Join Date: Mar 2002
Location: Austin, TX, USA
Re: Headlights & brake applied engine dies
Are you saying that the voltage at the battery and alternator is 14 volts, but at other places it falls to 12 volts and below? If that is the case, somewhere you have a bad connection eating up 2 volts. If this sounds right, read on.
The bad connection can either be in a power or ground circuit somewhere. Power circuit connections like the fuse panel, firewall bulkhead connector, or ignition switch. There may also be a bad connection in the ground circuit - like the fender connection to the negative battery cable.
Figure out a way to extend the leads on a digital volt meter. I like to use a ong wire with alligator leads on them. In a pinch, a jumper cable will work - it's way too big, but handy and makes a good connection to the battery. Extend the negative lead of the meter and connect the other end to the positive post of the battery (be careful to not let it touch ground). You can then begin measuring the voltage at several different power points of the system. Good starting points would be IGN fuse (both sides), ignition switch, ignition feed to the distributor, and horn relay. You wouldn't need the engine to be on for this, but you would need the IGN to be live. Take your readings with and without the lights on since they are affecting your problem. Your reading should be very near 0 volts, though you may see a couple 10ths of a volt depending on the place in the circuit you test. From what you describe, it sounds like 2 volts or more is getting lost somewhere.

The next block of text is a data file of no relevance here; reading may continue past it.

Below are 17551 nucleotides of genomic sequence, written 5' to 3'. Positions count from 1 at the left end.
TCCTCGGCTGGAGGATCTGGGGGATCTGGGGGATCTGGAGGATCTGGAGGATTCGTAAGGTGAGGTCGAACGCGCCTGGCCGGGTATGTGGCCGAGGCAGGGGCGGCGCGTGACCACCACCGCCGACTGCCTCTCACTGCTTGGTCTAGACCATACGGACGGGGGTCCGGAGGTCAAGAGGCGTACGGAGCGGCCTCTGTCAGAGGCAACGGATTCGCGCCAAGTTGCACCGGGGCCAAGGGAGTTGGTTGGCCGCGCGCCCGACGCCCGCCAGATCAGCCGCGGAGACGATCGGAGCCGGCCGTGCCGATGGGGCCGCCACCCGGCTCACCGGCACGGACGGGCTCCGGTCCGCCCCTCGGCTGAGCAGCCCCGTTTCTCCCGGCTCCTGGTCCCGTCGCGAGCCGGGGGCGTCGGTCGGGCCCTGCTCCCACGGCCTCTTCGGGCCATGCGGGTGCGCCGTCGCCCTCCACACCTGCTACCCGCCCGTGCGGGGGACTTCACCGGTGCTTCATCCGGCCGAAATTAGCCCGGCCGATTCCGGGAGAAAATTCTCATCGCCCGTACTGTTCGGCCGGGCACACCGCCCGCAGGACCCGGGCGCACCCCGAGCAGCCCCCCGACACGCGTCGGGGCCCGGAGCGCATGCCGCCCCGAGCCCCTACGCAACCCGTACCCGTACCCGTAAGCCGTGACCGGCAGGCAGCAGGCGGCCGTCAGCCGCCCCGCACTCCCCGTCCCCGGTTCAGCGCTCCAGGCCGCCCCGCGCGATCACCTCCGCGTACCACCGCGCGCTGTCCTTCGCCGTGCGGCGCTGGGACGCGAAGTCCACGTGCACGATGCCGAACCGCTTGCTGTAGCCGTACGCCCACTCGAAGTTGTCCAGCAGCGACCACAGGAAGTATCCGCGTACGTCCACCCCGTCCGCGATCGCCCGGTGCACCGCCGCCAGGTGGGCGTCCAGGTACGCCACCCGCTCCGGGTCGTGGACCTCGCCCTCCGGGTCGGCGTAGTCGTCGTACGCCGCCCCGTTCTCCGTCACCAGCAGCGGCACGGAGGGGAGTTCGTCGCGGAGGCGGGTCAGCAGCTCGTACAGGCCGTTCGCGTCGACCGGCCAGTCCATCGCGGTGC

If the hot side doesn't reveal a problem, check the ground. Just move the jumper cable to the negative post of the battery. You can leave the meter hooked up as is, though you'll read negative voltage, or you can reverse the meter leads. Now check all the ground points in the system, like the fender, dash panel, engine block, etc. Again, you should see near 0 volts.
If during either test you see a large voltage drop (like 0.5 or more I'd say), there is a bad connection somewhere in the circuit between your meter leads. A schematic is a good tool to help you navigate your way through the various circuits.
68 Coupe, 350 w/ Edelbrock Performer RPM heads, cam, intake, 700R4, Dave's small body HEI